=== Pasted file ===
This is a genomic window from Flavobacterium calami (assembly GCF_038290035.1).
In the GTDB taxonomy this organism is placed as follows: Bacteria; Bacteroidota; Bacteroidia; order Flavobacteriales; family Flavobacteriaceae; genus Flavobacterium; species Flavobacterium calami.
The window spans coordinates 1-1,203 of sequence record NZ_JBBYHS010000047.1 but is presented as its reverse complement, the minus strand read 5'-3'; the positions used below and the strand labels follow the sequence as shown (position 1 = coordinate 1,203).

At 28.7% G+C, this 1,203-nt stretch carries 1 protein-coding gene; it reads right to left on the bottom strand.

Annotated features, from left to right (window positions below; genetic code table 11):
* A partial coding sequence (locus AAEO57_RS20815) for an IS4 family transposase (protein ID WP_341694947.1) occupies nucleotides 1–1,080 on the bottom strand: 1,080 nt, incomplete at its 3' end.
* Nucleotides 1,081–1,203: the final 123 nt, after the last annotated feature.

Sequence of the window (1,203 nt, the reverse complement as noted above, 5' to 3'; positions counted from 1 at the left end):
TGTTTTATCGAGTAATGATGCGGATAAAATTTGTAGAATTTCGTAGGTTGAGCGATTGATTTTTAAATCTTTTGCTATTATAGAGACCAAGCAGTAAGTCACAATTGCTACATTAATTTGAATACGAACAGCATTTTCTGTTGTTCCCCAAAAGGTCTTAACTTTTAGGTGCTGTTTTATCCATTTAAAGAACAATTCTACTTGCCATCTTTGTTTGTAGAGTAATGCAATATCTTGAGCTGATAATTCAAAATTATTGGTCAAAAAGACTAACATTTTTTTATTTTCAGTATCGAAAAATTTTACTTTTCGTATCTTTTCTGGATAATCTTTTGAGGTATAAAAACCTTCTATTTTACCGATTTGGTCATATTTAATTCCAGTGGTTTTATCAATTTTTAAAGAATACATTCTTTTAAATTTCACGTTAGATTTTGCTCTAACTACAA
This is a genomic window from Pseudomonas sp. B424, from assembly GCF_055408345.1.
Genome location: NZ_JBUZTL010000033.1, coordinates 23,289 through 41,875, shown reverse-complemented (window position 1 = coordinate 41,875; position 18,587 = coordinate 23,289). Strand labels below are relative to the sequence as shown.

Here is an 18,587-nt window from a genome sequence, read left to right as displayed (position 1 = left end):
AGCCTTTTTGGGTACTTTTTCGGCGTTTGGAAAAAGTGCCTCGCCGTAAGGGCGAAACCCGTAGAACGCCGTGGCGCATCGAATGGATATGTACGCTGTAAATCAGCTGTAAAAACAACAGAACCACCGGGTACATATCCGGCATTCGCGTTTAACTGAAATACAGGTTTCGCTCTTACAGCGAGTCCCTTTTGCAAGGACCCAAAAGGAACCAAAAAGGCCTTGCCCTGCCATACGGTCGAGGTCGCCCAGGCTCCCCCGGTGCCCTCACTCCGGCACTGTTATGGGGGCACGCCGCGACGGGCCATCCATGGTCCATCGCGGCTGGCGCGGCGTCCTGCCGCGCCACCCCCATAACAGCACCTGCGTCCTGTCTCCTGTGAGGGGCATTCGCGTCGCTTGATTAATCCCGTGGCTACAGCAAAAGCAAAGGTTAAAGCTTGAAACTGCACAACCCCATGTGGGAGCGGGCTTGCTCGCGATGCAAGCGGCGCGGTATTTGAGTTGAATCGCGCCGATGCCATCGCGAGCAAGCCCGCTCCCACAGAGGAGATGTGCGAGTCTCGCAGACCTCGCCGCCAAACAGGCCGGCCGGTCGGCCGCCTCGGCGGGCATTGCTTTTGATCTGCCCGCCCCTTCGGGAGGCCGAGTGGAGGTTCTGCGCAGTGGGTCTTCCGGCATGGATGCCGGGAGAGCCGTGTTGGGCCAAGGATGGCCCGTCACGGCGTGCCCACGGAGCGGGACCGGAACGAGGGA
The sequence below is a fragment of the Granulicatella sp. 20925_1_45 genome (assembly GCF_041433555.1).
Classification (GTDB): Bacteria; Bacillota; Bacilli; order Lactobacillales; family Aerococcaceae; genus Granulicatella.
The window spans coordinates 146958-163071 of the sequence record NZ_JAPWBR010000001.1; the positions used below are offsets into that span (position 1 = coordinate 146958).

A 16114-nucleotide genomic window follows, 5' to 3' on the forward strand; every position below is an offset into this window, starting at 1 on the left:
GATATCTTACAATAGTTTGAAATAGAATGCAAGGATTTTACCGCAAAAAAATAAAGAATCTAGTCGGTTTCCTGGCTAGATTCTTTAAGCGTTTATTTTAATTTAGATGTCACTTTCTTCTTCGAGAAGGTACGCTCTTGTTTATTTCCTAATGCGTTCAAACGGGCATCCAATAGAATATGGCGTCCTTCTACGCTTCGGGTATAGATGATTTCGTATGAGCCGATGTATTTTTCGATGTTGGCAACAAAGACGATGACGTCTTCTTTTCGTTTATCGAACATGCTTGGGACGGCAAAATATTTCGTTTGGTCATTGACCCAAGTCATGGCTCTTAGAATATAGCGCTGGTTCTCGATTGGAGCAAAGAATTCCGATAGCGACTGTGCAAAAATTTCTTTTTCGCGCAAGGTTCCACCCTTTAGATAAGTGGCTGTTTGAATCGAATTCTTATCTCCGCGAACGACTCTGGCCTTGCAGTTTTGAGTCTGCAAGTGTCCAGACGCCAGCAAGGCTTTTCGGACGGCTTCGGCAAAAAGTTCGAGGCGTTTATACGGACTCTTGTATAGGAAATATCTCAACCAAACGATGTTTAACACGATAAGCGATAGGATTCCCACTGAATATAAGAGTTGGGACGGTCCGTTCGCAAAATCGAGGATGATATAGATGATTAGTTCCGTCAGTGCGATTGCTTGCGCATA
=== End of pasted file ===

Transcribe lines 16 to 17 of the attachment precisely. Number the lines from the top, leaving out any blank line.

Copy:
The window spans coordinates 146958-163071 of the sequence record NZ_JAPWBR010000001.1; the positions used below are offsets into that span (position 1 = coordinate 146958).

A 16114-nucleotide genomic window follows, 5' to 3' on the forward strand; every position below is an offset into this window, starting at 1 on the left: